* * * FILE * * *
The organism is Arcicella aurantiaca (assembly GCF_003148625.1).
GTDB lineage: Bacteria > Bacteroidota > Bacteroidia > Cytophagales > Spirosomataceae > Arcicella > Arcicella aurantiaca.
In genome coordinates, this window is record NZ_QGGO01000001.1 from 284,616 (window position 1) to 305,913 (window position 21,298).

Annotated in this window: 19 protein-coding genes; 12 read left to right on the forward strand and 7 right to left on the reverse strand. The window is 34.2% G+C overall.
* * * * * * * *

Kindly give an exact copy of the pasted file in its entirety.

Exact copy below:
The organism is Arcicella aurantiaca (assembly GCF_003148625.1).
GTDB lineage: Bacteria > Bacteroidota > Bacteroidia > Cytophagales > Spirosomataceae > Arcicella > Arcicella aurantiaca.
In genome coordinates, this window is record NZ_QGGO01000001.1 from 284,616 (window position 1) to 305,913 (window position 21,298).

Annotated in this window: 19 protein-coding genes; 12 read left to right on the forward strand and 7 right to left on the reverse strand. The window is 34.2% G+C overall.